The Fly in the Soup of the Iteration

Where do bugs fit into your iterations?  This is a discussion I’ve had on many occasions with many different people.  Laribee mentioned they work bugs as soon as they come in.  I believe Bellware told me the same thing.  Provost and Newkirk both told me they get bugs prioritized into the backlog along with everything else as they come in, and they get estimated and put into a specific iteration along with the stories.

I’ve tried it both ways.  On the same project even.  We have gone from working them into the iteration, to doing them when they come in, back to working them into the iteration.  We weren’t as successful as we would have liked either way.  Bugs are always hard to deal with, because you don’t exactly know what’s wrong and everything is just guesswork until you go in and look.  And by the time you go in and look to see what could be the problem to estimate how long its going to take to fix it, you find out the majority of your bugs take a change to a single line of code (of course, write your unit test first to simulate the bug and fix the code).  90% of your time is spent figuring out what is causing it.  This is where the estimation of bugs has to hit, on the figuring out, not necessarily the fixing.

So how to handle this?  Well, you have to mix together a few different strategies in reality.  Some bugs will come across in the bug tracker as high priority, things that are hurting the production system and must be resolved within the next few days.  Many others will not be as high priority.  What my team does now, and it has worked very well, is when a critical bug comes in, the next person to finish a task will pick up the bug and work it.  All other bugs go into the backlog.  At any given time we have between 10–15 bugs in our backlog.  These are bugs that get worked on Friday mornings and afternoons as the iteration winds down and stories become completed and resources become available.  This has had very little impact (no noticable impact, actually) on our velocity and backlog curve.  So in the end we are not really estimating bugs.  For metrics purposes, we only keep track of a bug count, not an estimated velocity of what it would take to resolve a stream of bugs.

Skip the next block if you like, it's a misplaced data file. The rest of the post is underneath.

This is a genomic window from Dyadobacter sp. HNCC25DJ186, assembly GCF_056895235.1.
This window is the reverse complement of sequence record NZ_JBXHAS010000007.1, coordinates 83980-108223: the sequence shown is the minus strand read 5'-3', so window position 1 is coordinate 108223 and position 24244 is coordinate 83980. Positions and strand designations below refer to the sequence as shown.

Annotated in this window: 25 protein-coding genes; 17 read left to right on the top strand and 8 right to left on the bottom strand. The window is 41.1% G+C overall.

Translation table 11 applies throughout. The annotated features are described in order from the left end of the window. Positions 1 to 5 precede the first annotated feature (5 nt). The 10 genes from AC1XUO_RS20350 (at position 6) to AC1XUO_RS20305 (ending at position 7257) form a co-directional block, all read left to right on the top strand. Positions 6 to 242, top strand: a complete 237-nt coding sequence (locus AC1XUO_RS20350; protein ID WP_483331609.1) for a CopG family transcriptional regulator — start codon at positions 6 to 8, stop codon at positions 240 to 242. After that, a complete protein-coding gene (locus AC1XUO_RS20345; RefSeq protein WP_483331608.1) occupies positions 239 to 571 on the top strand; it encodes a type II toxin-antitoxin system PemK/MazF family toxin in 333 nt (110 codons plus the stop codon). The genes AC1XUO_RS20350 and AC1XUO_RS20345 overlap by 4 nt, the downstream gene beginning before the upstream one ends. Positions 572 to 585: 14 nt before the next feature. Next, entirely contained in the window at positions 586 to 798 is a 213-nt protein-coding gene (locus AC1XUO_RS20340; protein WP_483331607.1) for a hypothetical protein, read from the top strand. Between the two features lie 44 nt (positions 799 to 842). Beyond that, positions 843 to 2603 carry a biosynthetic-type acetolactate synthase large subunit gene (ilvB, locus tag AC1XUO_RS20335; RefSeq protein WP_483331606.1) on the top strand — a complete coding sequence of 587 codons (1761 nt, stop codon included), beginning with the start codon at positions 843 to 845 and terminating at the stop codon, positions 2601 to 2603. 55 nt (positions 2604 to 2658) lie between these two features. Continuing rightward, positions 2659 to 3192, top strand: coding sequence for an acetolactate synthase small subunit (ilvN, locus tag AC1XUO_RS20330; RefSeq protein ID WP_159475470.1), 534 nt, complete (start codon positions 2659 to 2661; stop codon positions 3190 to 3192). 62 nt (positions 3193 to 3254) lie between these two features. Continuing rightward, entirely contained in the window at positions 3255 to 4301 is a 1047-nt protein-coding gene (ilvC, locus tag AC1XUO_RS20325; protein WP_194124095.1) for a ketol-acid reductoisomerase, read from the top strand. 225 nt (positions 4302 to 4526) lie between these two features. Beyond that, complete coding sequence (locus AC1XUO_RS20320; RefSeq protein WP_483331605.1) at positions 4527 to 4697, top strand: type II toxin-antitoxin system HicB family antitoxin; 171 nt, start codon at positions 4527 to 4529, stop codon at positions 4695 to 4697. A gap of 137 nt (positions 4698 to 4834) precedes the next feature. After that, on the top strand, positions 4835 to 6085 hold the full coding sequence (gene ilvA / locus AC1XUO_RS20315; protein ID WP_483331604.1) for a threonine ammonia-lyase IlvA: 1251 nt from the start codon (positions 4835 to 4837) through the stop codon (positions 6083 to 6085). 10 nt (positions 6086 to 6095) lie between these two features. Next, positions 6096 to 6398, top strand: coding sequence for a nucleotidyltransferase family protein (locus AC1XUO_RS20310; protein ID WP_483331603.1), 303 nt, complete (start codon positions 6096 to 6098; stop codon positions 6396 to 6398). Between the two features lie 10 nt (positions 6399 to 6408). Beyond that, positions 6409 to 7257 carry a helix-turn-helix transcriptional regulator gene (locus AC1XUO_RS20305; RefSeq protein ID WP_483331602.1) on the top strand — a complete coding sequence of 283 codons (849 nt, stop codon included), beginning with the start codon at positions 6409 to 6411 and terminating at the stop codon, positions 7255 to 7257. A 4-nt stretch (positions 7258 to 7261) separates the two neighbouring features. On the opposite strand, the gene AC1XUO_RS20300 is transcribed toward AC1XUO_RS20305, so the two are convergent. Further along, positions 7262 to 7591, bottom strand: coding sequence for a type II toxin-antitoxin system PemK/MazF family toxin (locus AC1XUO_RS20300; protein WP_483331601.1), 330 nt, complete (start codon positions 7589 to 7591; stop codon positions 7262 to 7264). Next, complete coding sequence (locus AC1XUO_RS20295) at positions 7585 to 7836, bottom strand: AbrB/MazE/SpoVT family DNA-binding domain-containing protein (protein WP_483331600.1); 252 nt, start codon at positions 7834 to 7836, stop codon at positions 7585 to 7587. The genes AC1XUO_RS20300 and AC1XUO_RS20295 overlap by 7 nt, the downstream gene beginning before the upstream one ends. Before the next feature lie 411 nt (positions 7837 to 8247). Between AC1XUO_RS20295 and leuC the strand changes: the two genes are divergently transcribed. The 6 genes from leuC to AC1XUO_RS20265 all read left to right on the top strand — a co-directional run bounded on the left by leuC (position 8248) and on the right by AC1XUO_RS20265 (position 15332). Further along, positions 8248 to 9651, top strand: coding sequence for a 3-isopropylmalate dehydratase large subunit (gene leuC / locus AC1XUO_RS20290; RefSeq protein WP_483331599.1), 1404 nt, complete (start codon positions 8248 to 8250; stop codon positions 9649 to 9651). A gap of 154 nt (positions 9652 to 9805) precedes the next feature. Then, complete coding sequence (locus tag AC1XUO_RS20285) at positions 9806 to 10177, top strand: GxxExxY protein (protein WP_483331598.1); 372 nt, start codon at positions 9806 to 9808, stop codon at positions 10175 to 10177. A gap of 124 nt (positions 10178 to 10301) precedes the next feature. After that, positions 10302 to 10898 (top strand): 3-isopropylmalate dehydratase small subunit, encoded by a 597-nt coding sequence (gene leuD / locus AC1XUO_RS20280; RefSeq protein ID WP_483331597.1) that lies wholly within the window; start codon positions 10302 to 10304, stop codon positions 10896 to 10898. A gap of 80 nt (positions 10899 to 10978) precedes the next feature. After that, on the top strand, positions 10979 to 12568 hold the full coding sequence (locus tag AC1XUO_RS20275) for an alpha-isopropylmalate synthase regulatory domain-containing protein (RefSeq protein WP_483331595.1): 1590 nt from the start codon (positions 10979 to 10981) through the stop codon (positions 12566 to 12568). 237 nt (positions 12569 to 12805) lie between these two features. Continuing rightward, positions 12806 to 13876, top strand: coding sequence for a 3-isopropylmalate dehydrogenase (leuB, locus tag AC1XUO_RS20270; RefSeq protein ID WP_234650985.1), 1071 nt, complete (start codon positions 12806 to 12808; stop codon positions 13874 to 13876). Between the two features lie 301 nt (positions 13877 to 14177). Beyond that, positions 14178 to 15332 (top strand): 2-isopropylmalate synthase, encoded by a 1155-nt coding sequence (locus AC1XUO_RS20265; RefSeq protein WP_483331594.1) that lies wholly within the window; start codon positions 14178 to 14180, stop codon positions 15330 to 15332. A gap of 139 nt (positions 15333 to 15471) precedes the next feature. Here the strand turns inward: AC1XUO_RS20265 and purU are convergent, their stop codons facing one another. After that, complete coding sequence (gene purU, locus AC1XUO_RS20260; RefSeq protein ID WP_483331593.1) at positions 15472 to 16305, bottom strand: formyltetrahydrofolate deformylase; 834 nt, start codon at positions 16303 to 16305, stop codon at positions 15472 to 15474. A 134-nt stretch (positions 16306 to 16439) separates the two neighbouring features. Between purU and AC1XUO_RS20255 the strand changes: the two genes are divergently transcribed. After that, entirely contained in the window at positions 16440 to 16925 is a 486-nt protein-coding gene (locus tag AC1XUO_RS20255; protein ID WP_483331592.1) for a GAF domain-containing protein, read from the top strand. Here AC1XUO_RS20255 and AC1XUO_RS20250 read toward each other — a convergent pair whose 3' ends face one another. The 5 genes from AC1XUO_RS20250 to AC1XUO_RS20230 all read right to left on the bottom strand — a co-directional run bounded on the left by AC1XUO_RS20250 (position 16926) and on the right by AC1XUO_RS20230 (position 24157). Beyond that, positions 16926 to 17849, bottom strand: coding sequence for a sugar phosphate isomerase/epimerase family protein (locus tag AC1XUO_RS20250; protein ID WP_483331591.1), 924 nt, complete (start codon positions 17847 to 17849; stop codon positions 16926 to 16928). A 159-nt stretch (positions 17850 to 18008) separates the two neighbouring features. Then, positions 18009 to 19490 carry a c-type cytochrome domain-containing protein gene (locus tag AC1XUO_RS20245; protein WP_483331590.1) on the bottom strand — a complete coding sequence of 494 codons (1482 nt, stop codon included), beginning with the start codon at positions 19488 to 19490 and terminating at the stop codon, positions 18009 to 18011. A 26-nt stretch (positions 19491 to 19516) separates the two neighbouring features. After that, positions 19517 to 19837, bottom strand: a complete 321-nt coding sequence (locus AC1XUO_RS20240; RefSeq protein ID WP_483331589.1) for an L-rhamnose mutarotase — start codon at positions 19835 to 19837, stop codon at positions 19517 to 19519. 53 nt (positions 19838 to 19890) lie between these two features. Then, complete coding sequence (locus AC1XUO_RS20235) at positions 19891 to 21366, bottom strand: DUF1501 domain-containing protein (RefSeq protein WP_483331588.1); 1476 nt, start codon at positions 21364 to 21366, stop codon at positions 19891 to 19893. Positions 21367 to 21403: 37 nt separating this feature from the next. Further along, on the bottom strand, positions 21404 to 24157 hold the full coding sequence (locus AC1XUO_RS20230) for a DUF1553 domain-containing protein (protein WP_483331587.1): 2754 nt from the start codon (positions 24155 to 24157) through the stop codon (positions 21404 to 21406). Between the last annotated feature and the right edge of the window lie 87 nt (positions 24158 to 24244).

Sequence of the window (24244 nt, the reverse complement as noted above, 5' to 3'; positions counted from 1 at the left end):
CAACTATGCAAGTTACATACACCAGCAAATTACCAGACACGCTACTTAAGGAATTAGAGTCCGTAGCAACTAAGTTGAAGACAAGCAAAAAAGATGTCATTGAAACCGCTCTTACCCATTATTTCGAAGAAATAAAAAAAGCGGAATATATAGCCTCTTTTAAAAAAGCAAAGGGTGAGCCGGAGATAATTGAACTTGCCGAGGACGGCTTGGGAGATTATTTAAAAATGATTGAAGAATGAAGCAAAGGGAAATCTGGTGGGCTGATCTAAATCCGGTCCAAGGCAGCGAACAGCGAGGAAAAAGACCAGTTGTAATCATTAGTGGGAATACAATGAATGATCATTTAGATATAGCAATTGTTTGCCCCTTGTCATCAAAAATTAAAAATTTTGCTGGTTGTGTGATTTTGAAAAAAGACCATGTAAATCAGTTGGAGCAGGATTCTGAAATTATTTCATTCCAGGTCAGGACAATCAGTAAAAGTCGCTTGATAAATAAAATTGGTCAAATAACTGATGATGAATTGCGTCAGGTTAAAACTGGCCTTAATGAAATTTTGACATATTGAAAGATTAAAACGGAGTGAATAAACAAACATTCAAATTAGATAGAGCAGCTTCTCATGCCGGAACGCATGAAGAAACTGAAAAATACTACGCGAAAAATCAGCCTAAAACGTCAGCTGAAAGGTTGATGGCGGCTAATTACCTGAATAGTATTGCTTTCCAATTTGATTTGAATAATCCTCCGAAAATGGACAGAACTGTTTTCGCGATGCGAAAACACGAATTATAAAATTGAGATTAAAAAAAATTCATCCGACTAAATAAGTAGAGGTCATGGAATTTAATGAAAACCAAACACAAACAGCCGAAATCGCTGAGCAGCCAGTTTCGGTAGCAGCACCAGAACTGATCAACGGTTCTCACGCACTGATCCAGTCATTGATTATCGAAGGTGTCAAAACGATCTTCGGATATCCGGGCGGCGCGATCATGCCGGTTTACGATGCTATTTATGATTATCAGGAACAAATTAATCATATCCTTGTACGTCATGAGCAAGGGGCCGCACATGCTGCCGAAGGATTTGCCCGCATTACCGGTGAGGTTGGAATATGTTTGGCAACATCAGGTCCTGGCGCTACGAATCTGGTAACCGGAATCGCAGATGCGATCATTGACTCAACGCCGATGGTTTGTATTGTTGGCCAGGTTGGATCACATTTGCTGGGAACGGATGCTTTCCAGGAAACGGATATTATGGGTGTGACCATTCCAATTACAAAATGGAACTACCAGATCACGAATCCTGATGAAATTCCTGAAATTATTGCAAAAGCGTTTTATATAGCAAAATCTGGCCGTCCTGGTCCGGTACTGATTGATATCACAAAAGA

Short iterations, another topic I’ve been meaning to talk about, certainly helps deal with quick turnaround on high priority bugs.  If you are working 4 week iterations, the turnaround on a bug is horrendous unless you branch, resolve, merge… puke.  Either way, its still several days to get the bug out at worst case, which is no different than just working 1 week iterations.

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5 Responses to The Fly in the Soup of the Iteration

  1. I think I have to agree with the priority of the bugs and whether they are gating or not.

  2. Turkey says:

    thanks You.
    Perfect you Docs.

  3. Robz says:

    I think I have to agree with the priority of the bugs and whether they are gating or not. Some bugs go into the backlog and some get worked on within the iteration for us.

  4. Ben,

    One thing about dedicating a lane to fix bugs, is that you are explicitly allowing for bugs to occur. I would never actually have a plan to include bugs in your iteration, otherwise you get a mindset of “oh if its going to be a bit buggy we’ll fix it next week”. So yes, I would agree that it is a questionable practice. Honestly, I have no other advice than what I wrote in the blog post, which outlines what is currently working for us.

  5. I recently had this discussion with my team. We’d like to be able to just fix all the bugs as soon as they’re discovered, but that does take some planning. Since we do our iteration demo on every other Friday, the bug would have to be discovered by Monday to be estimated and included in the iteration. If we wait that means bugs have a 2 week minimum shelf time, which only increases their cost to fix.

    What we decided is to dedicate a small lane in our iteration to deal with bugs, and try to continually decrease the amount of time we dedicate to such a task. This strikes me as somewhat of a questionable practice, but it allows us to fix bugs in the following iteration, which is key.

    Any tips on what I might do different?

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